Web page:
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M.A. Jimenez–Santiago, A. Levine, R. Garcia, B. Celis; Fluorinated Silicone Oil In Complicated Retinal Detachment . Invest. Ophthalmol. Vis. Sci. 2006;47(13):4219.
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To evaluate safety and efficacy of fluorinated silicone oil as a endotamponade in proliferative vitreo–retinopathy with complicated retinal detachment
This is prospective, longitudinal, observational study of a case series. All patients should have at least 2 months of follow up. Patients with proliferative vitreo–retinopathy C2 stage or worse (according to updated classification of Retina Society). and complicated retinal detachment specifically with inferior retinal tear, with or without previous surgery. Patients were evaluated preoperatively and postoperatively at 1 day, 1,2 week, 1 month and every month until the silicone oil was removed. Silicone removal was done if complications (intraocular pressure increased, RD with macula on) occurred . Uncorrected visual acuity, intraocular pressure, slit lamp examination, indirect ophthalmoscopy (specially attention in: bubble, perisilicone proliferation, and emulsification). In all patients vitreous base was removed, epiretinal membrane peeling was done and 4 to 5 ml of fluorinated silicone oil was injected.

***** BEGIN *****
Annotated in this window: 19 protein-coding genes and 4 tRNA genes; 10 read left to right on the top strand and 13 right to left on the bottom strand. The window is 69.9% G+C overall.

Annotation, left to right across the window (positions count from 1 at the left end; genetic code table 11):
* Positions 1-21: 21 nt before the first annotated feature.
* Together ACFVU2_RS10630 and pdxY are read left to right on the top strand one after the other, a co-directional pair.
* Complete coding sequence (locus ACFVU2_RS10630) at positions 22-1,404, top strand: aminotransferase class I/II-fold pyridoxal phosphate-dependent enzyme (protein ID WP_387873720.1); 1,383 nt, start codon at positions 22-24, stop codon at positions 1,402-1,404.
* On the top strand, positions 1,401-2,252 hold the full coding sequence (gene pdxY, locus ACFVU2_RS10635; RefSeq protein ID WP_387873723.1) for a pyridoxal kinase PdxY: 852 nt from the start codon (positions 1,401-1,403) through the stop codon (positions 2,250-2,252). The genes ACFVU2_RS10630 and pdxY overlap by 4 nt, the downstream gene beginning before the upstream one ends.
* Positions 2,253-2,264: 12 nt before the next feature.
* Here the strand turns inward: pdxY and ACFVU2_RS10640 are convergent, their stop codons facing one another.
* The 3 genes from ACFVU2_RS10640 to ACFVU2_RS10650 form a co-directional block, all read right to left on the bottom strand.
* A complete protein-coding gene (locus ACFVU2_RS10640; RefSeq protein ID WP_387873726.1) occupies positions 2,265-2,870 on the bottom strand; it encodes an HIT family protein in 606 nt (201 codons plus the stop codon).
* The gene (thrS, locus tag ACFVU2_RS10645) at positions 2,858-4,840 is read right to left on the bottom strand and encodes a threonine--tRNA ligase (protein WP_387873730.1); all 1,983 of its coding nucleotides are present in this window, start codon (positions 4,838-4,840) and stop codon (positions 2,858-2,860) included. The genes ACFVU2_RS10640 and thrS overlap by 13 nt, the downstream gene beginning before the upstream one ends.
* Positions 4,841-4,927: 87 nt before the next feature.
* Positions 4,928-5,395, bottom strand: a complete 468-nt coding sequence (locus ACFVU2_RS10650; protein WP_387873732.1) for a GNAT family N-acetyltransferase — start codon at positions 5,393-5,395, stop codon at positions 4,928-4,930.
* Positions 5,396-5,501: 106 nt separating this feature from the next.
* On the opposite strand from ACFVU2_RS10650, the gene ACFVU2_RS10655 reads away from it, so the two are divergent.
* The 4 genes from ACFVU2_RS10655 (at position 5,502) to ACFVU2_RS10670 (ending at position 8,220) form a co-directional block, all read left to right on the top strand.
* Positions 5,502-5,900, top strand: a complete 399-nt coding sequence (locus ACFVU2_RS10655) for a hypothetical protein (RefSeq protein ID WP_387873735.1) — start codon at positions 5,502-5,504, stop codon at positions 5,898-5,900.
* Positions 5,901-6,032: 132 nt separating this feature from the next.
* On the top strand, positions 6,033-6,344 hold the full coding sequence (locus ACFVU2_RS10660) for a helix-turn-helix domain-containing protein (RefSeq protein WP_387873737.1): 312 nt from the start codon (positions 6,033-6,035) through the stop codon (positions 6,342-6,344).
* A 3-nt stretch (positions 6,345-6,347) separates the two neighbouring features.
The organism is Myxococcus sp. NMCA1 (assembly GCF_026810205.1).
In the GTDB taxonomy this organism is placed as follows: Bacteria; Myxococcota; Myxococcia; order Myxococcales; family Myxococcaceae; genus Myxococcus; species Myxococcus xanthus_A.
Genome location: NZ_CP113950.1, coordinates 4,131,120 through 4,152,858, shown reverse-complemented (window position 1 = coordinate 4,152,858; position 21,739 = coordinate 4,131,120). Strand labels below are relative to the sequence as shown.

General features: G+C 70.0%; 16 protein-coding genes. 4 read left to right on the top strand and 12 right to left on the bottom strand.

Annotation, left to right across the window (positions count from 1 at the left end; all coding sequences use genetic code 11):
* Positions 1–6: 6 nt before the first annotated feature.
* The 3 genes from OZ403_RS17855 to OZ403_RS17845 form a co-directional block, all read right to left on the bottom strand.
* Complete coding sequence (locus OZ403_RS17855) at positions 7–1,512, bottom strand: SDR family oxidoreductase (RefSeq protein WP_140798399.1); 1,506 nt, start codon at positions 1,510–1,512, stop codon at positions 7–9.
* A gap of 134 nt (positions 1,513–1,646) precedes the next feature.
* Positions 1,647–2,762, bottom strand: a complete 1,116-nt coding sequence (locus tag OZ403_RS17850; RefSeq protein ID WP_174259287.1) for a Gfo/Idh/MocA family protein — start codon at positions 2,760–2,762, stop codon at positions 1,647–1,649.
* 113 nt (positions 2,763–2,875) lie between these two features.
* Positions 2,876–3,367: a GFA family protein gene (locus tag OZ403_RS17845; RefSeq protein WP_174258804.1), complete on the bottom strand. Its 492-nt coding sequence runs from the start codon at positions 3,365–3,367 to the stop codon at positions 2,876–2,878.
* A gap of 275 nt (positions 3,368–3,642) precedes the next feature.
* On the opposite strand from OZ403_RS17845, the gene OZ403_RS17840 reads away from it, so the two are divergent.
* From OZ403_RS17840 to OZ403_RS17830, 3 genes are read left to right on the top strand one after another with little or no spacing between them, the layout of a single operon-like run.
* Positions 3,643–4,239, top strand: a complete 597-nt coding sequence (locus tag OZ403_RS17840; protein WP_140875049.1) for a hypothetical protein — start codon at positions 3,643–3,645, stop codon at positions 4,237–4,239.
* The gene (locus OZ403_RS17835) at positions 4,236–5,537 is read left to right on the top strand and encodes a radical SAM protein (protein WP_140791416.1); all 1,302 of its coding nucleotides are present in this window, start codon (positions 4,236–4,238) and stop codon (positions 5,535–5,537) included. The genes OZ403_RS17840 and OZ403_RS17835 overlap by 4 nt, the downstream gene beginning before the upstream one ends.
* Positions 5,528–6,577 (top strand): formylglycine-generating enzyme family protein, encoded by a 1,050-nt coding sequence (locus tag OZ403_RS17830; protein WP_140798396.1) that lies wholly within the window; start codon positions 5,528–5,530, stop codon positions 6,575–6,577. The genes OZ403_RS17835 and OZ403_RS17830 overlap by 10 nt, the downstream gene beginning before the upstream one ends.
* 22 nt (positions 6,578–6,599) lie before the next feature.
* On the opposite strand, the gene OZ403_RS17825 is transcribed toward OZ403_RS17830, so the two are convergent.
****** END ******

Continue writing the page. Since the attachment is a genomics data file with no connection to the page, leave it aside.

Nine eyes were included. Seventy seven percent of cases had 1 to 3 failed previous surgery. One patient still has the silicone but an inferior redetachment with macula off is present . In 5 patients silicone removal was done at 3 months of follow up. In 3 patients the silicone was removed at 1° month. Low density silicone oil was required. Complications were: Retinal redetachment (2 patients), intraocular pressure increased [4 patients, (3 control with treatment and one did not response to treatment)], silicone in anterior chamber in one case and electroretinogram depression in one case. .
Only 55% of cases have anatomical success. More complications were seen than benefits. Fluorinated silicone oil removal is more difficult than the low density silicone oil.
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